Then you really need to ask what the vision means in day to day activity. Does it mean always doing your best? Does it mean that every day you strive to check that a customer got the best from you? Does it mean that your team are empowered and happy? What values does that vision encompass? Are they values about service, to be the best, to always inquire, to look to improve?
Write down these examples of day to day behaviour that typifies your vision and write down the values that should measure day to day behaviour.
Then, everything that you do from here on, your own behaviour, how you treat customers and suppliers, how you work with team members, how you do the following, must be in line with your vision and the clarification of what it means on day to day basis. Once you set standards, it should no longer matter if you are not at work – those standards become the norm.
Once you are absolutely clear about your vision, start looking at everything you do.
Write down all your actions every day, and then group your actions into systems.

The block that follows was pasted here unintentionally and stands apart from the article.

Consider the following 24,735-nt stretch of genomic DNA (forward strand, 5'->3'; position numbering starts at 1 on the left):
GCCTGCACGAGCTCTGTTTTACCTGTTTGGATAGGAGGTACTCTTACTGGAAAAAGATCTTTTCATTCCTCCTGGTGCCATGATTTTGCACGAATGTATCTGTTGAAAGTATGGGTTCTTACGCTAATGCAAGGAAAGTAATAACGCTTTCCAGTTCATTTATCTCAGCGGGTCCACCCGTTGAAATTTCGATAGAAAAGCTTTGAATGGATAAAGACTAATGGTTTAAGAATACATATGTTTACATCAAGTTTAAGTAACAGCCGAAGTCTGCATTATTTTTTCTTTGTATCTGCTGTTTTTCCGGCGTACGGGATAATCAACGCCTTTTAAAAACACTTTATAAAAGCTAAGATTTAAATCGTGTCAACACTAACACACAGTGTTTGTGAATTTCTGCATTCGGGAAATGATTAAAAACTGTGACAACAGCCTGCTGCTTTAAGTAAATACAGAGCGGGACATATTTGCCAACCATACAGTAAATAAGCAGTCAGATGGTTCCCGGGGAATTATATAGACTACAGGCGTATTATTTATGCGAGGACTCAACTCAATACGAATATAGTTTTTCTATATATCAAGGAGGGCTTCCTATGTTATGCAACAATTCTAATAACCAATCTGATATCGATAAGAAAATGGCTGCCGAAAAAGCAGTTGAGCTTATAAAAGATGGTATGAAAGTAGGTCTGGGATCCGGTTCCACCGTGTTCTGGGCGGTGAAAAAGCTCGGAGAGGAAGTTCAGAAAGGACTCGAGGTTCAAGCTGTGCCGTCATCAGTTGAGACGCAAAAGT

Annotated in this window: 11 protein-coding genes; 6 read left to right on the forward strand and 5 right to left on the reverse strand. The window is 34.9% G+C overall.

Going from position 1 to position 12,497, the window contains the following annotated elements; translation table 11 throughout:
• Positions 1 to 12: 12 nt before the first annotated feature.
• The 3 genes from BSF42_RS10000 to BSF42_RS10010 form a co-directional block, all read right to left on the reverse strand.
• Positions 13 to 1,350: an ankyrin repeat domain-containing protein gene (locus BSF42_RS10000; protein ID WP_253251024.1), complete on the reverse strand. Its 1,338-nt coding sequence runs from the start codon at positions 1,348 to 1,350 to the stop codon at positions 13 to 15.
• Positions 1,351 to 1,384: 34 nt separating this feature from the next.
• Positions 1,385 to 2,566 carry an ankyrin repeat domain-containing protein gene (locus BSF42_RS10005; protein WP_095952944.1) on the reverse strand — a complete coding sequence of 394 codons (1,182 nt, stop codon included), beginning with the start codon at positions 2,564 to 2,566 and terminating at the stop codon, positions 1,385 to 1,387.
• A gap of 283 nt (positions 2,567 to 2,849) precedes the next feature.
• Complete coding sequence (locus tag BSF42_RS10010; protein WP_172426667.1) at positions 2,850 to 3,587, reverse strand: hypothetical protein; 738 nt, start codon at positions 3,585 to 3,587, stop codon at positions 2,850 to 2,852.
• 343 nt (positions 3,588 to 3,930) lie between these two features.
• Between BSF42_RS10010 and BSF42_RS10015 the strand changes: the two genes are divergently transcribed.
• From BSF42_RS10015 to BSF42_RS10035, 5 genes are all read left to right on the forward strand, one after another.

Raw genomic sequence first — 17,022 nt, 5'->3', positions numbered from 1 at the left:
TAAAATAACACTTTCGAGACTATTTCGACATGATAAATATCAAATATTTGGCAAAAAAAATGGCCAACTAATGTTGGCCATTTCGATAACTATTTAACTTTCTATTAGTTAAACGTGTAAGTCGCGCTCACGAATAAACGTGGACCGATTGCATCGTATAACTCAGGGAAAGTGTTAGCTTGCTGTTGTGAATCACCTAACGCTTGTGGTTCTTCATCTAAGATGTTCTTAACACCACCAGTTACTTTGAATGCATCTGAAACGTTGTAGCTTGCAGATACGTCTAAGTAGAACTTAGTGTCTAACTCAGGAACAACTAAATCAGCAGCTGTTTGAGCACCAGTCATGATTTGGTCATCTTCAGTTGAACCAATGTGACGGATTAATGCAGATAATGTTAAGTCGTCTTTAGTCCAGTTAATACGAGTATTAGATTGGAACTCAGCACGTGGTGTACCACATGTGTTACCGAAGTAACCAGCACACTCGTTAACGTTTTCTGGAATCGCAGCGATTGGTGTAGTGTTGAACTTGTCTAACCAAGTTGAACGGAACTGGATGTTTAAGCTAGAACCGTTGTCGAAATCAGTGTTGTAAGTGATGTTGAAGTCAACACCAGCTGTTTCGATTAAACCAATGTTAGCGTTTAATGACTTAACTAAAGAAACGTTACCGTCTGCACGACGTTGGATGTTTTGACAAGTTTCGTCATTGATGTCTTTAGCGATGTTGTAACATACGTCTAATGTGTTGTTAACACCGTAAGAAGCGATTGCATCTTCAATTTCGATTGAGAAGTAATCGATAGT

When you make a sale – what steps do you take from taking the order to sending it off? When you deal with staff – what do you do step by step? When you make your product, or create your training, or teach at gym, or write a report – what do you do from start to finish? When you keep your books, when you close the store, when you revise your website – what are the individual steps you take from start to finish?
This will take you a few weeks, possibly even a few months, to ensure that you have captured everything, and that you have logically grouped them into systems.
Once you feel that you have captured everything, with your vision and value driven behaviours top of mind, ask “why am I doing this step?”
Ask, does this step or system help me achieve my vision or reinforce the day to day behaviours I should be reinforcing?